While there has been a long-standing rivalry between traditional and progressive education, there truly is not one system that is better or worse than the other. While one might personally disagree with the core values of one system or another, it is important to recognize that we have different types of education systems for a reason. The world and every student’s learning needs are diverse and having different schools with different learning styles is a great way to accommodate that.
If you want to learn a little more about making the choice between traditional vs progressive education, take a look at this video:
A common piece of equipment in progressive education classrooms is an interactive whiteboard.
Before we get into the process of choosing between traditional and progressive education, it’s important to understand the basics of each system. Traditional education is an education philosophy that dates back through many generations. It is a much more rigid system than progressive education, and it places value on learning a set curriculum.
The traditional education system is a practical one. According to the School of Education, traditional learning does not place emphasis on how students are growing individually, but “they focus on shaping students into moral and educated individuals who can contribute to the working world when they become adults.” While this system may be more rigid, it is also more results-driven and can be helpful especially to students who work well in an orderly environment and like knowing what to expect in both the long and short-term.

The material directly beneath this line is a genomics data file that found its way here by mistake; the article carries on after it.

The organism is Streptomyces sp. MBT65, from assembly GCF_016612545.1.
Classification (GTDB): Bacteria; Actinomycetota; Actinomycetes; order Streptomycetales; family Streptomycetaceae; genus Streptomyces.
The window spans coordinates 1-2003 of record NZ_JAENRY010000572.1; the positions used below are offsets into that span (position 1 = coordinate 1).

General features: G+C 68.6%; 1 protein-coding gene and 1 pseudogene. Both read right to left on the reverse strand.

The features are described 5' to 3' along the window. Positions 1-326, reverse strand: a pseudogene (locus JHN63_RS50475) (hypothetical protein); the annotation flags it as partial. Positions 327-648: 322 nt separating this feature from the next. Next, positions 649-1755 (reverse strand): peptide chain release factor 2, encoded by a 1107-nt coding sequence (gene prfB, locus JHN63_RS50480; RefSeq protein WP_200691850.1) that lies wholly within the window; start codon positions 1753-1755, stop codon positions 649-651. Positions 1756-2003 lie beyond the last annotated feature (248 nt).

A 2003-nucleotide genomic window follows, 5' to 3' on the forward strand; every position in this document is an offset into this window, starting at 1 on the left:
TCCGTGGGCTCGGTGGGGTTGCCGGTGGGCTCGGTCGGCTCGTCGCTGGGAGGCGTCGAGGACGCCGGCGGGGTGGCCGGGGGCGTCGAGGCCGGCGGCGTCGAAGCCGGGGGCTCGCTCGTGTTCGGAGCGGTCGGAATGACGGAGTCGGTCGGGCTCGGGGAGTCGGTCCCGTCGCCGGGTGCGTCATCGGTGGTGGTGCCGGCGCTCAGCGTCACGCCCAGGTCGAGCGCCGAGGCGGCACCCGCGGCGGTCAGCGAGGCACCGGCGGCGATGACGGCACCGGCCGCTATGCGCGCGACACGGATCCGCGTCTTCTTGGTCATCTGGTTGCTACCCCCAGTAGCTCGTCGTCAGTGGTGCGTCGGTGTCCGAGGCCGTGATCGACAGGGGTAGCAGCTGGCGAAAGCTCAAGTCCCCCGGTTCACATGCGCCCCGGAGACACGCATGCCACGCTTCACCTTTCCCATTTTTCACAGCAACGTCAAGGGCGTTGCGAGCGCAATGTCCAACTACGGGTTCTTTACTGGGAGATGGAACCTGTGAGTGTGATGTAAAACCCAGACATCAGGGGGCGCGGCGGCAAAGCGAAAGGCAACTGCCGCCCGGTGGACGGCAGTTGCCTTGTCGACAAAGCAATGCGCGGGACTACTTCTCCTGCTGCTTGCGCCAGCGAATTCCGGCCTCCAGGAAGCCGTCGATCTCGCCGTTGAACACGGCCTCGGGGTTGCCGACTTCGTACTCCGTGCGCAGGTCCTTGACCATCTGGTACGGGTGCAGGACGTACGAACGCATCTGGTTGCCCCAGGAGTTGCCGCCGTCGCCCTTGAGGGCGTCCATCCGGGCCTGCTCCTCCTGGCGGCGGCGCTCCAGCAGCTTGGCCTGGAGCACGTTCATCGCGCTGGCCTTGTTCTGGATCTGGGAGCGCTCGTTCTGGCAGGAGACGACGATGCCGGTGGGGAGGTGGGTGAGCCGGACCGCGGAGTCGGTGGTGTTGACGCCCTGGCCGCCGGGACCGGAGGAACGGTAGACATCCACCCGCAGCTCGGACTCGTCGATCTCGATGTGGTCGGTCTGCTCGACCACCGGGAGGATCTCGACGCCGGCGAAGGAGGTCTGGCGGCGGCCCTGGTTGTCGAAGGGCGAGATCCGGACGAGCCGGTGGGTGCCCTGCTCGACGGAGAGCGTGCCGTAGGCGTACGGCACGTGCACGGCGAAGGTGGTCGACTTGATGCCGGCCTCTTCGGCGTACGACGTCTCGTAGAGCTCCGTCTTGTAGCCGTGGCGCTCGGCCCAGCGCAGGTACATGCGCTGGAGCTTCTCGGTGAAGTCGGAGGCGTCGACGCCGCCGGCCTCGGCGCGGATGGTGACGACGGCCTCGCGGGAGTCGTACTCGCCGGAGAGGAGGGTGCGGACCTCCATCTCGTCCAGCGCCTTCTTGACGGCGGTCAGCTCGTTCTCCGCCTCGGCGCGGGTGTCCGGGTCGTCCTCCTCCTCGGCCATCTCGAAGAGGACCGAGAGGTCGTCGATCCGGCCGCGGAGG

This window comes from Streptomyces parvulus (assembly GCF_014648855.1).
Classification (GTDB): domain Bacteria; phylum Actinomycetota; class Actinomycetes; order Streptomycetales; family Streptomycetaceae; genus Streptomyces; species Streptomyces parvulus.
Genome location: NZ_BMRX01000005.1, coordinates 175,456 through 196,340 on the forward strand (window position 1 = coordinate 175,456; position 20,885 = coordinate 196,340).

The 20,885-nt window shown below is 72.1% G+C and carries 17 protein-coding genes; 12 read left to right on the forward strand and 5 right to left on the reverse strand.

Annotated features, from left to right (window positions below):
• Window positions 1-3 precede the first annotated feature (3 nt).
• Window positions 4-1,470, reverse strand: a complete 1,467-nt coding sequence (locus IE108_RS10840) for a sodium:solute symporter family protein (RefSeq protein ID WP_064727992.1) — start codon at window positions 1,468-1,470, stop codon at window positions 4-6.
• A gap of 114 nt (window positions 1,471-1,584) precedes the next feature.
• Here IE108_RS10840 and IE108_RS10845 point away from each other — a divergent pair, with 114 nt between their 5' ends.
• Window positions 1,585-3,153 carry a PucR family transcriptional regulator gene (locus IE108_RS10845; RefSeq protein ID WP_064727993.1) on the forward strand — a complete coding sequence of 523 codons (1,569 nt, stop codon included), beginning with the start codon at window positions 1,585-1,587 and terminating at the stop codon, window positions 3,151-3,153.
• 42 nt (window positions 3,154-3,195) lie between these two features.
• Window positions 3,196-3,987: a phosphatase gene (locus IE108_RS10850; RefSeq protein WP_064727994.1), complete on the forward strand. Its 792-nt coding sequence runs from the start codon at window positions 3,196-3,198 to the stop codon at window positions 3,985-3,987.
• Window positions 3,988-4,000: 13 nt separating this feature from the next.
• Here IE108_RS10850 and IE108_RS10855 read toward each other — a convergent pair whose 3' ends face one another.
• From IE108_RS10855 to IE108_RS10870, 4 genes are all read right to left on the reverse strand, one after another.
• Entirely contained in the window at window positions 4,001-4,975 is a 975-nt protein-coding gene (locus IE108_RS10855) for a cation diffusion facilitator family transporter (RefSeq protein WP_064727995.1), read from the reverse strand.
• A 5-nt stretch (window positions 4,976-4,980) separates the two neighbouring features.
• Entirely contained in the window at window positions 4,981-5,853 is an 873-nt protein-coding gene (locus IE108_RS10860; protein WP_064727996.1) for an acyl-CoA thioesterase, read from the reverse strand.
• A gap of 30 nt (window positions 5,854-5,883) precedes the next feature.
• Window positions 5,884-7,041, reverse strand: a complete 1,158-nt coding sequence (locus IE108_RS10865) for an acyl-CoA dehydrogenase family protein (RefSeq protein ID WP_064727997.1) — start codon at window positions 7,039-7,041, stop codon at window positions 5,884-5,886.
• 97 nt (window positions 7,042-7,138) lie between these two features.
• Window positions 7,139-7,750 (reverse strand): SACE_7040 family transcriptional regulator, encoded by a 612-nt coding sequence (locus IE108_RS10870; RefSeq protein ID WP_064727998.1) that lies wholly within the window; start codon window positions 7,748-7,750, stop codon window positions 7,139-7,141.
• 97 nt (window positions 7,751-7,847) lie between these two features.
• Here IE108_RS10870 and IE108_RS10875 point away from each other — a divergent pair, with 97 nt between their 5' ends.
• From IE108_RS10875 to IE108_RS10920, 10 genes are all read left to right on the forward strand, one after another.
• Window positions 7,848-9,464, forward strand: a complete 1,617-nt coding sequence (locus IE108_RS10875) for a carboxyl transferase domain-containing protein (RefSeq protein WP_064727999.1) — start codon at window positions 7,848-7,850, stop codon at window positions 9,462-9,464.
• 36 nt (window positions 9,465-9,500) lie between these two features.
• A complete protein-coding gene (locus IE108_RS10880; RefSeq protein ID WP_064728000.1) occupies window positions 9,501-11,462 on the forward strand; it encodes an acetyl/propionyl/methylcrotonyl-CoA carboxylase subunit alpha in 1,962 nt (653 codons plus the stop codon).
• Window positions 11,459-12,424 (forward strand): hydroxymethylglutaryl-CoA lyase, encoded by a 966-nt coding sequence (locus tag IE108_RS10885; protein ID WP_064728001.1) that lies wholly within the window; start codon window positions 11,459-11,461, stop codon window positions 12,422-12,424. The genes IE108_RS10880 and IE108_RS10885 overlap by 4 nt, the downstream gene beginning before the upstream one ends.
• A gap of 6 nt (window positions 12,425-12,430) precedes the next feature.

One of the benefits of traditional education for students is teaching students that “the world has structure and there are rules to follow.” However, this benefit is also a reason that this education style might not work for some. While this structured education system turns students into productive workers, there is significantly less emphasis on their creativity, creative thinking skills, and personal growth. If you or your child are the type of student to get ‘lost in the crowd,’ traditional education could risk stifling the learning process.
Traditional education also has a number of impacts on educators. Many teachers prefer working within a traditional education system, as it is easier to design curriculum within a structure with set expectations. Traditional education classrooms also tend to have a protocol for student discipline as well as set metrics for measuring student success, making teaching more of a hands-off experience.(If you want to learn more about traditional classroom read this) Some teachers who don’t like working within traditional education tend to be those who prefer to have more control over the curriculum and day-to-day happenings in the classroom.